In Texas, Downs was given an assignment as a medical illustrator at a training hospital. More than 40 years later, he’s still surprised at his good fortune (“They made me an artist!”). The officer in charge of the art department, Colonel Vincent Hack, “was partial to guys from Chicago because his brother was [longtime Cubs third baseman and manager] Stan Hack.”

Downs had enough free time to work as an artist in his own right: he painted, taught classes, had shows. He rented a studio in a historic district of San Antonio next to one owned by Mount Rushmore artist Gutzon Borglum, and married a local woman of Mexican heritage. The army condoned his extracurricular activities. They “thought it was good PR and was good for relations with civilians and basically left me alone. It’s amazing. My time in the army flew by.”

In 1962, he was discharged and he came back to Chicago, but not back to the Art Institute. His first day home, Downs headed out to see that art director at the Herald-American. On a whim he stopped first at the Daily News and, offered a job on the spot, he never left.

During more than 30 years as a staff illustrator covering the courts, Downs drew just about every prominent judge, mobster, politician, prosecutor, and criminal defendant, from Richard Speck to Gary Dotson, from Jim Thompson to Michael Jackson (during the civil trial over “The Girl Is Mine”). He covered the Dowalibys and the Chicago Seven, drawing Abbie Hoffman, Bobby Seale, William Kunstler, Jerry Rubin, even Mayor Richard J. Daley on the stand.

One drawing from the Greylord trials of the mid-80s shows a showboating U.S. attorney Dan Webb grilling a sour-looking Judge Richard LeFevour. At the trial of Teamsters leader Jimmy Hoffa a newspaper photographer captured Hoffa during a recess studying several Downs sketches that had appeared on a back-page layout.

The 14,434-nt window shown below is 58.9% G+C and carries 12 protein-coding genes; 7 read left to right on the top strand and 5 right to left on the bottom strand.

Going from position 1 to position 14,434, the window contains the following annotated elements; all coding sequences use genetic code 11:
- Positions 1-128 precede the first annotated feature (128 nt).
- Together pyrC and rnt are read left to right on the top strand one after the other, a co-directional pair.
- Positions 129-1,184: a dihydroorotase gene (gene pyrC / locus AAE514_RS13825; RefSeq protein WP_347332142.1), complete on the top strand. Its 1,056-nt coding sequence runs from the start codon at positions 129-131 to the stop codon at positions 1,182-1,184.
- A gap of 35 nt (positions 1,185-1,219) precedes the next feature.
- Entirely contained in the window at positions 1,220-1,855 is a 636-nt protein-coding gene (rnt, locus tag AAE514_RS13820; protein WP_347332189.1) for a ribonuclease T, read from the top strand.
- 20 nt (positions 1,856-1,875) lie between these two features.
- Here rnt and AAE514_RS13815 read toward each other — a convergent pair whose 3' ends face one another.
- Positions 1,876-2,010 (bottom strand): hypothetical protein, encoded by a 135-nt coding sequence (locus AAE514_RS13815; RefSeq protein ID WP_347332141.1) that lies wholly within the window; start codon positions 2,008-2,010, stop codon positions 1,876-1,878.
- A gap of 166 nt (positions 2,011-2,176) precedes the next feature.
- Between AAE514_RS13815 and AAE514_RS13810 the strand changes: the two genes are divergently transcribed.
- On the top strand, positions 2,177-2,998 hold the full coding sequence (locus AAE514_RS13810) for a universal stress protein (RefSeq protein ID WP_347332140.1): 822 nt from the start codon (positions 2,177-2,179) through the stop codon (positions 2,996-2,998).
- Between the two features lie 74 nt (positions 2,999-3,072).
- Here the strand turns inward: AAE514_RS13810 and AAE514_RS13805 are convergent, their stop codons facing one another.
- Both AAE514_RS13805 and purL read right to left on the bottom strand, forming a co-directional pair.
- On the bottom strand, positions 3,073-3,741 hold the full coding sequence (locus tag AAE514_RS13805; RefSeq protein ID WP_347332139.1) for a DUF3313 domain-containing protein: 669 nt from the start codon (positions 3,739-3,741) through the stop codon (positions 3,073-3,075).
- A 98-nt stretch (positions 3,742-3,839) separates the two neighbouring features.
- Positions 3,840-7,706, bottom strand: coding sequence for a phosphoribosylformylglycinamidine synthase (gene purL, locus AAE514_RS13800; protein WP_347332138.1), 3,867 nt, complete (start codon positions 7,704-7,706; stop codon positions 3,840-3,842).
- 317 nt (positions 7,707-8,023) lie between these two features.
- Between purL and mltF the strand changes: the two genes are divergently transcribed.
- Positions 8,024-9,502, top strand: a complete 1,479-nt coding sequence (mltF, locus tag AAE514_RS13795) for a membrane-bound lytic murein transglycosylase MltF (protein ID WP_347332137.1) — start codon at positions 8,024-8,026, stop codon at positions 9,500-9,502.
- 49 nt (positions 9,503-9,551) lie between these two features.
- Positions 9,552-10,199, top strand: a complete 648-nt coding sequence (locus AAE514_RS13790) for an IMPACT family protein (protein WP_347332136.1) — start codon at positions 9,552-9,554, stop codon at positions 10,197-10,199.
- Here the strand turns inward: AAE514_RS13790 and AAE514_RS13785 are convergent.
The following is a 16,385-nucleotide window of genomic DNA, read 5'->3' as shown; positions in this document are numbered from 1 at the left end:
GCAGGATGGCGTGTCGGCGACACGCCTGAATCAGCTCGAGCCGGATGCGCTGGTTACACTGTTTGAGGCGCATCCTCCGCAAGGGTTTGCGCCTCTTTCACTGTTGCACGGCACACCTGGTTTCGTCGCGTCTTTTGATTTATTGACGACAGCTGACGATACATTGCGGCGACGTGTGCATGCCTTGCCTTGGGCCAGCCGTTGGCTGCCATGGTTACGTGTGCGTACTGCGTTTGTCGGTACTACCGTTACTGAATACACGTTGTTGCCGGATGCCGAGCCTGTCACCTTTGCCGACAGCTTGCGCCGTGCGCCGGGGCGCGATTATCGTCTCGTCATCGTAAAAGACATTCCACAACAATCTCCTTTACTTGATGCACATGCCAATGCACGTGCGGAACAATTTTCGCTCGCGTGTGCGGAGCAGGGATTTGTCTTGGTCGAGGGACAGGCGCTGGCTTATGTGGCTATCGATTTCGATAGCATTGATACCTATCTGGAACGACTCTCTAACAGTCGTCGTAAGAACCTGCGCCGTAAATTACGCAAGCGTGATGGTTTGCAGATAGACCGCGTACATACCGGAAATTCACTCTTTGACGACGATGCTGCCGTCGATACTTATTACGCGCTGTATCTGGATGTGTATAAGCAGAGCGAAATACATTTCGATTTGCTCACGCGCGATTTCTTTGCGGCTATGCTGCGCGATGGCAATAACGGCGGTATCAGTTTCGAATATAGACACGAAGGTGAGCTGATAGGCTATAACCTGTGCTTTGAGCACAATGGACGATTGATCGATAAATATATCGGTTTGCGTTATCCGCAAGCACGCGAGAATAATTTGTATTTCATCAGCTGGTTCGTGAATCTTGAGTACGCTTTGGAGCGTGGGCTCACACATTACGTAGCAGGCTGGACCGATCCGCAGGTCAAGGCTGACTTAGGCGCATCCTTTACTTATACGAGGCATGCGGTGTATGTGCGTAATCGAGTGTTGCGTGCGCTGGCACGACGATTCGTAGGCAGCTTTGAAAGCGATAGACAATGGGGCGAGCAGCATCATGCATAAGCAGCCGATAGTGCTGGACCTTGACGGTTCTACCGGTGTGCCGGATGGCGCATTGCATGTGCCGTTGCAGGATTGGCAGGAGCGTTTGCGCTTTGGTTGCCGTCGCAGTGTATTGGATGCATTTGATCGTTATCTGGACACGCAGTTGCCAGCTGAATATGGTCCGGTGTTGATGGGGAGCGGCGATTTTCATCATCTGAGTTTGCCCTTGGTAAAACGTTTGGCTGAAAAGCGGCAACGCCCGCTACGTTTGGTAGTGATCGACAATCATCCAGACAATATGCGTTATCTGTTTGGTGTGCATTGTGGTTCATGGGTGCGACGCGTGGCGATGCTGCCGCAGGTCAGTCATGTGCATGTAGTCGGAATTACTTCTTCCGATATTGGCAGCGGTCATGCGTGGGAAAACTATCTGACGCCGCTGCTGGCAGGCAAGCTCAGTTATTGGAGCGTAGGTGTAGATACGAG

John Wayne Gacy, brought into court early one day, noticed Downs sketching him and turned his chair away from the judge to pose for the artist. Bailiffs forced him to face the judge, but not before Gacy gave Downs a look that he says gives him the creeps to this day.

Downs retired from the Sun-Times in 1994, consigning his newspaper sketches to basement storage. Divorced, his three children grown, he’s thrown himself into painting, the sort of fine art he rebelled against as a student. His small Rogers Park condo overlooking the lake is cluttered with paint, chalk, canvas, and brushes, along with work both finished and in progress. “I work every day, sometimes I get up in the middle of the night and start drawing.”

This summer, concerned that his drawings might start deteriorating, he pulled them out of the basement and started peddling them at local art fairs. More controversial subjects, like Gacy and Speck, get left at home, though they’re for sale too; he shows them by appointment. This weekend he’ll be in Skokie at Old Orchard. He’s got them priced between $100 and $600, and though he’s sold ten already, he’s fairly skeptical of their appeal. “Maybe somebody can get some use out of them. I’d rather see it that way. It certainly isn’t something you would hang in your living room.”

Art accompanying story in printed newspaper (not available in this archive): photos/Nathan Mandell.